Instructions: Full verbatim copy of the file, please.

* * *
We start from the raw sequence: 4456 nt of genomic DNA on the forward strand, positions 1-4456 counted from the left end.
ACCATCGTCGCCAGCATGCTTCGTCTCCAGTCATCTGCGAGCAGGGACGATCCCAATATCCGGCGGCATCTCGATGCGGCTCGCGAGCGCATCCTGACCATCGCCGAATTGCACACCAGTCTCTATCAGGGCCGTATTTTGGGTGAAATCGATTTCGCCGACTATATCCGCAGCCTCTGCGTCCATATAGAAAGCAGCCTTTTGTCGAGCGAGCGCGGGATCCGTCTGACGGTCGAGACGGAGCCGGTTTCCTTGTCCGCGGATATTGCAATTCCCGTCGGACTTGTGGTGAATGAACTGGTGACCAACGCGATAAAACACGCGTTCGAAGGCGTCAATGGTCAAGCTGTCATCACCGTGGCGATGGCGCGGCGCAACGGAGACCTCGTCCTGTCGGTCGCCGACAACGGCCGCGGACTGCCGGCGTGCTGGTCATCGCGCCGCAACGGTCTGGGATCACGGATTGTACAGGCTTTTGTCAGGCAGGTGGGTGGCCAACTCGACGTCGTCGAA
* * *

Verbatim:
We start from the raw sequence: 4456 nt of genomic DNA on the forward strand, positions 1-4456 counted from the left end.
ACCATCGTCGCCAGCATGCTTCGTCTCCAGTCATCTGCGAGCAGGGACGATCCCAATATCCGGCGGCATCTCGATGCGGCTCGCGAGCGCATCCTGACCATCGCCGAATTGCACACCAGTCTCTATCAGGGCCGTATTTTGGGTGAAATCGATTTCGCCGACTATATCCGCAGCCTCTGCGTCCATATAGAAAGCAGCCTTTTGTCGAGCGAGCGCGGGATCCGTCTGACGGTCGAGACGGAGCCGGTTTCCTTGTCCGCGGATATTGCAATTCCCGTCGGACTTGTGGTGAATGAACTGGTGACCAACGCGATAAAACACGCGTTCGAAGGCGTCAATGGTCAAGCTGTCATCACCGTGGCGATGGCGCGGCGCAACGGAGACCTCGTCCTGTCGGTCGCCGACAACGGCCGCGGACTGCCGGCGTGCTGGTCATCGCGCCGCAACGGTCTGGGATCACGGATTGTACAGGCTTTTGTCAGGCAGGTGGGTGGCCAACTCGACGTCGTCGAA